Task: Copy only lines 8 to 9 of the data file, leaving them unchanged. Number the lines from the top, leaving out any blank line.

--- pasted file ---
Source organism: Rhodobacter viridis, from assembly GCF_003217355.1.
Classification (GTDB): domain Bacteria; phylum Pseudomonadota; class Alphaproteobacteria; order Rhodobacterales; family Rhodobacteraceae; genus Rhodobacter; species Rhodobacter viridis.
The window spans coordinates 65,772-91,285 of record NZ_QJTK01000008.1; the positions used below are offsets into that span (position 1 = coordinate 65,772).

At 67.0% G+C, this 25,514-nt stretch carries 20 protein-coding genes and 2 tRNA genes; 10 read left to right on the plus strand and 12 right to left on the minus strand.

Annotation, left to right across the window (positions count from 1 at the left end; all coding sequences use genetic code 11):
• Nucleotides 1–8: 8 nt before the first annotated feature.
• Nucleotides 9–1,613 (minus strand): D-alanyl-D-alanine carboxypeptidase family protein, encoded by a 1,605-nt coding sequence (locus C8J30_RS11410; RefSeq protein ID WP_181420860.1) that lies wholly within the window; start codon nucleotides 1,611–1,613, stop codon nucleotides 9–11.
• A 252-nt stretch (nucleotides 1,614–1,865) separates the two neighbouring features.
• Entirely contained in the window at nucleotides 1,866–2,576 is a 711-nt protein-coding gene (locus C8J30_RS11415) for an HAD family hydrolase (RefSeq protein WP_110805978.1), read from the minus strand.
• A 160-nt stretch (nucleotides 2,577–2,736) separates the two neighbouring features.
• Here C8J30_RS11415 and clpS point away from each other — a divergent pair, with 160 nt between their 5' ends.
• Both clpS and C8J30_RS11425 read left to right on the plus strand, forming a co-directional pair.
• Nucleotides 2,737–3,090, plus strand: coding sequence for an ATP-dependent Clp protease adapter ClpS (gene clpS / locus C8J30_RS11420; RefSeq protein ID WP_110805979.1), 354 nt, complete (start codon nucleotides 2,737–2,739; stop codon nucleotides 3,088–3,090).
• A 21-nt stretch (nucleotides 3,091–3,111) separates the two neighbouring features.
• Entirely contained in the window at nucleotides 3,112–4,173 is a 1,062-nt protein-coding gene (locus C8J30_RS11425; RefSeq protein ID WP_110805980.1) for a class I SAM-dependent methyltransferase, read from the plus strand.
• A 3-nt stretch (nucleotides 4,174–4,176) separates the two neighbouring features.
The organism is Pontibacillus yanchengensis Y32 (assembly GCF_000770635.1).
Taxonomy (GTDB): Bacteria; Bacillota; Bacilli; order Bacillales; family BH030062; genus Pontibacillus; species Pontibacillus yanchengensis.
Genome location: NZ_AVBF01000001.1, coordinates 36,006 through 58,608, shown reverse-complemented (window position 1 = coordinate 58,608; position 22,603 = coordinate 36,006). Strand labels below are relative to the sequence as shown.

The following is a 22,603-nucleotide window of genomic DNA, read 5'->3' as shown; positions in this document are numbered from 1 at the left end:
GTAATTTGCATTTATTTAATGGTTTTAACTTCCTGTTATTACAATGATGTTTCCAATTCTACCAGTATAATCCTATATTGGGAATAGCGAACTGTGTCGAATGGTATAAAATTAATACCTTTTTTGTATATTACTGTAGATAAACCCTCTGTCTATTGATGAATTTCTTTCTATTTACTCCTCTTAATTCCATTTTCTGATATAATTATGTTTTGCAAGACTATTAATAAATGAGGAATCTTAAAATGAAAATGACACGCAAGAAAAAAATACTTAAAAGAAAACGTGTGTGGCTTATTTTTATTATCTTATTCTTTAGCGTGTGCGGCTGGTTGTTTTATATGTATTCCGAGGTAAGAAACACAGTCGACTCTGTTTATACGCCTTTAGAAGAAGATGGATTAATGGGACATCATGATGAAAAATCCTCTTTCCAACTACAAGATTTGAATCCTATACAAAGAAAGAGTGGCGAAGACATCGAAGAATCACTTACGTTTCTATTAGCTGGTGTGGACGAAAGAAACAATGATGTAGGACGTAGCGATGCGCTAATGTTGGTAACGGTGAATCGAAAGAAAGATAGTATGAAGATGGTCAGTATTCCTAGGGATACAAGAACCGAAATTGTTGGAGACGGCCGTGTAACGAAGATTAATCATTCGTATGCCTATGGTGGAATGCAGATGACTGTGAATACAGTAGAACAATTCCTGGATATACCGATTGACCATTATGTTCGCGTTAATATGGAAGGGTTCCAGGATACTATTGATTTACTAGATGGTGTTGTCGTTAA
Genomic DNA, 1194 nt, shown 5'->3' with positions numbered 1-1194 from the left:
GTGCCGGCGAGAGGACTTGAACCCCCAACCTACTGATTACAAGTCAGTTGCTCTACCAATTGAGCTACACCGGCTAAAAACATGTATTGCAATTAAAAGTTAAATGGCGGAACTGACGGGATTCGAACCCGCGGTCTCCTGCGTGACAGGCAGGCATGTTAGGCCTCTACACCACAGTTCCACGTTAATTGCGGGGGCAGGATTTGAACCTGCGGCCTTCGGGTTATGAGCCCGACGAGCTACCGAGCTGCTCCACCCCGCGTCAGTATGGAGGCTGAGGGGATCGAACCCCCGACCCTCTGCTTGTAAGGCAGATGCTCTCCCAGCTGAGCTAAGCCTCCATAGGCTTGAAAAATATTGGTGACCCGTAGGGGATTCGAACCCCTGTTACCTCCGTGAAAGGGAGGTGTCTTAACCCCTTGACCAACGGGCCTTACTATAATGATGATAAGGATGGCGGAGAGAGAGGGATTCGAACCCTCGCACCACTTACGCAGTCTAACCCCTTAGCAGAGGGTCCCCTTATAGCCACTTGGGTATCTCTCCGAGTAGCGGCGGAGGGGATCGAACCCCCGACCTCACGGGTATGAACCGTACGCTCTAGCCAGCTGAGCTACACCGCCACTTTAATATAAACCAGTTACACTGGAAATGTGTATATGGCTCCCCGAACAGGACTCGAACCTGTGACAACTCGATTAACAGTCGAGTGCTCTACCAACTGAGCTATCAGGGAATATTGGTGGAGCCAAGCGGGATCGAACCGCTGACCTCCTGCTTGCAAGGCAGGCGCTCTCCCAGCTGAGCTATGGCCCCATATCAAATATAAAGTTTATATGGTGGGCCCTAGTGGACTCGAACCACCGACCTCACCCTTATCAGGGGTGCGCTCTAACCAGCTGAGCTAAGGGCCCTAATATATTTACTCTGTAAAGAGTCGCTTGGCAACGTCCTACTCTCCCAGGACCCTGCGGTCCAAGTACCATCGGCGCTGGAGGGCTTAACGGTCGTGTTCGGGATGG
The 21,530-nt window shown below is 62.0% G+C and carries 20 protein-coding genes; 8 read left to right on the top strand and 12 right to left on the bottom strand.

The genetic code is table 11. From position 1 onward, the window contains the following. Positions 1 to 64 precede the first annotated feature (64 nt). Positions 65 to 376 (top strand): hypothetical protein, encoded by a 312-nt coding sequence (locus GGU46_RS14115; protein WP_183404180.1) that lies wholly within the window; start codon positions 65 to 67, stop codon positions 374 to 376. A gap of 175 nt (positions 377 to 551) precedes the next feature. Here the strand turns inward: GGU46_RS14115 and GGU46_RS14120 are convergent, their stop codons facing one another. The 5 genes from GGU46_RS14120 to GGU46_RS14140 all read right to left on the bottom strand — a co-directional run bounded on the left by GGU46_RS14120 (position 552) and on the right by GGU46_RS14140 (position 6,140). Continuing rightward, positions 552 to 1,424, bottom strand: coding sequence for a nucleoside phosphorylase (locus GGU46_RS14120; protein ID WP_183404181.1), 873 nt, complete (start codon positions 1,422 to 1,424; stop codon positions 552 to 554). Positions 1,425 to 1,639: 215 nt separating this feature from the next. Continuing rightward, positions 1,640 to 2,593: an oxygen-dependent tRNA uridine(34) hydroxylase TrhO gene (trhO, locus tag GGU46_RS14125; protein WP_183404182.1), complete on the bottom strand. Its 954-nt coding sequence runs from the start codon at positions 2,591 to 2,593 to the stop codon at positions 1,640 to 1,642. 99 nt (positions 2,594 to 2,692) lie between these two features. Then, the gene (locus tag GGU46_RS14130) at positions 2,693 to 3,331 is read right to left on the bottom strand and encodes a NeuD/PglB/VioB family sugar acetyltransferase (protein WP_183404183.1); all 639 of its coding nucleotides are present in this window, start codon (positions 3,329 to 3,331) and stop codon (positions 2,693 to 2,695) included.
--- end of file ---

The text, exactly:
• A 252-nt stretch (nucleotides 1,614–1,865) separates the two neighbouring features.
• Entirely contained in the window at nucleotides 1,866–2,576 is a 711-nt protein-coding gene (locus C8J30_RS11415) for an HAD family hydrolase (RefSeq protein WP_110805978.1), read from the minus strand.